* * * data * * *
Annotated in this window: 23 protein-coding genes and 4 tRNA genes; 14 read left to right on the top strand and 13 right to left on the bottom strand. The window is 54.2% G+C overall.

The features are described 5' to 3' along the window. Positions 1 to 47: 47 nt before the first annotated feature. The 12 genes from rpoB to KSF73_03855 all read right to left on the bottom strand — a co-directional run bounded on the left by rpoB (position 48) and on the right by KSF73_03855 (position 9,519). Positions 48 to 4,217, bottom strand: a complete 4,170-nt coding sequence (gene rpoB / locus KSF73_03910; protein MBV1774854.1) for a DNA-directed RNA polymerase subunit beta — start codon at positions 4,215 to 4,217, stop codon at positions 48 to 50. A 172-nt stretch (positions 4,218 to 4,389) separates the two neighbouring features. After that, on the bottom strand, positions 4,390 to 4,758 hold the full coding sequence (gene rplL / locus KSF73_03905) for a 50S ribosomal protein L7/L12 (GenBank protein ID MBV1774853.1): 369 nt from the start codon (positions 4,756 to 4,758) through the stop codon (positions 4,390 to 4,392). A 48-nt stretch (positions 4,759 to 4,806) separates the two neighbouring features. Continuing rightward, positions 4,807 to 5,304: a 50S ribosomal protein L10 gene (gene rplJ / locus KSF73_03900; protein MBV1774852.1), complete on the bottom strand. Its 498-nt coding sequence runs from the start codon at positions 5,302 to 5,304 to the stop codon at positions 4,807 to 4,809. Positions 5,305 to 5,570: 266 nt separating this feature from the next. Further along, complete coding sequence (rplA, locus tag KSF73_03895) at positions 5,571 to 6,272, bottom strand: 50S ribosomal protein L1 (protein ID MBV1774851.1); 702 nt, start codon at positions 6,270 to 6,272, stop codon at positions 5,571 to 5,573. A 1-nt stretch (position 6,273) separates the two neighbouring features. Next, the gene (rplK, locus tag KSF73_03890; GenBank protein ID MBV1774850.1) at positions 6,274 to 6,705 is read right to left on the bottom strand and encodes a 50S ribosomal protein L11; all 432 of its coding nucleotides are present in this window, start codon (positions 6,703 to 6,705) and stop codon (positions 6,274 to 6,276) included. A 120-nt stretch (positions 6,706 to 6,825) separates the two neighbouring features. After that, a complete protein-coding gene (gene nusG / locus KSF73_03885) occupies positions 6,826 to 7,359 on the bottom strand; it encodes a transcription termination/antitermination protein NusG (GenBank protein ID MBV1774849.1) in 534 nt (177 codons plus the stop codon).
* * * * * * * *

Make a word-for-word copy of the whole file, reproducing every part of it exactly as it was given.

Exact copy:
Annotated in this window: 23 protein-coding genes and 4 tRNA genes; 14 read left to right on the top strand and 13 right to left on the bottom strand. The window is 54.2% G+C overall.

The features are described 5' to 3' along the window. Positions 1 to 47: 47 nt before the first annotated feature. The 12 genes from rpoB to KSF73_03855 all read right to left on the bottom strand — a co-directional run bounded on the left by rpoB (position 48) and on the right by KSF73_03855 (position 9,519). Positions 48 to 4,217, bottom strand: a complete 4,170-nt coding sequence (gene rpoB / locus KSF73_03910; protein MBV1774854.1) for a DNA-directed RNA polymerase subunit beta — start codon at positions 4,215 to 4,217, stop codon at positions 48 to 50. A 172-nt stretch (positions 4,218 to 4,389) separates the two neighbouring features. After that, on the bottom strand, positions 4,390 to 4,758 hold the full coding sequence (gene rplL / locus KSF73_03905) for a 50S ribosomal protein L7/L12 (GenBank protein ID MBV1774853.1): 369 nt from the start codon (positions 4,756 to 4,758) through the stop codon (positions 4,390 to 4,392). A 48-nt stretch (positions 4,759 to 4,806) separates the two neighbouring features. Continuing rightward, positions 4,807 to 5,304: a 50S ribosomal protein L10 gene (gene rplJ / locus KSF73_03900; protein MBV1774852.1), complete on the bottom strand. Its 498-nt coding sequence runs from the start codon at positions 5,302 to 5,304 to the stop codon at positions 4,807 to 4,809. Positions 5,305 to 5,570: 266 nt separating this feature from the next. Further along, complete coding sequence (rplA, locus tag KSF73_03895) at positions 5,571 to 6,272, bottom strand: 50S ribosomal protein L1 (protein ID MBV1774851.1); 702 nt, start codon at positions 6,270 to 6,272, stop codon at positions 5,571 to 5,573. A 1-nt stretch (position 6,273) separates the two neighbouring features. Next, the gene (rplK, locus tag KSF73_03890; GenBank protein ID MBV1774850.1) at positions 6,274 to 6,705 is read right to left on the bottom strand and encodes a 50S ribosomal protein L11; all 432 of its coding nucleotides are present in this window, start codon (positions 6,703 to 6,705) and stop codon (positions 6,274 to 6,276) included. A 120-nt stretch (positions 6,706 to 6,825) separates the two neighbouring features. After that, a complete protein-coding gene (gene nusG / locus KSF73_03885) occupies positions 6,826 to 7,359 on the bottom strand; it encodes a transcription termination/antitermination protein NusG (GenBank protein ID MBV1774849.1) in 534 nt (177 codons plus the stop codon).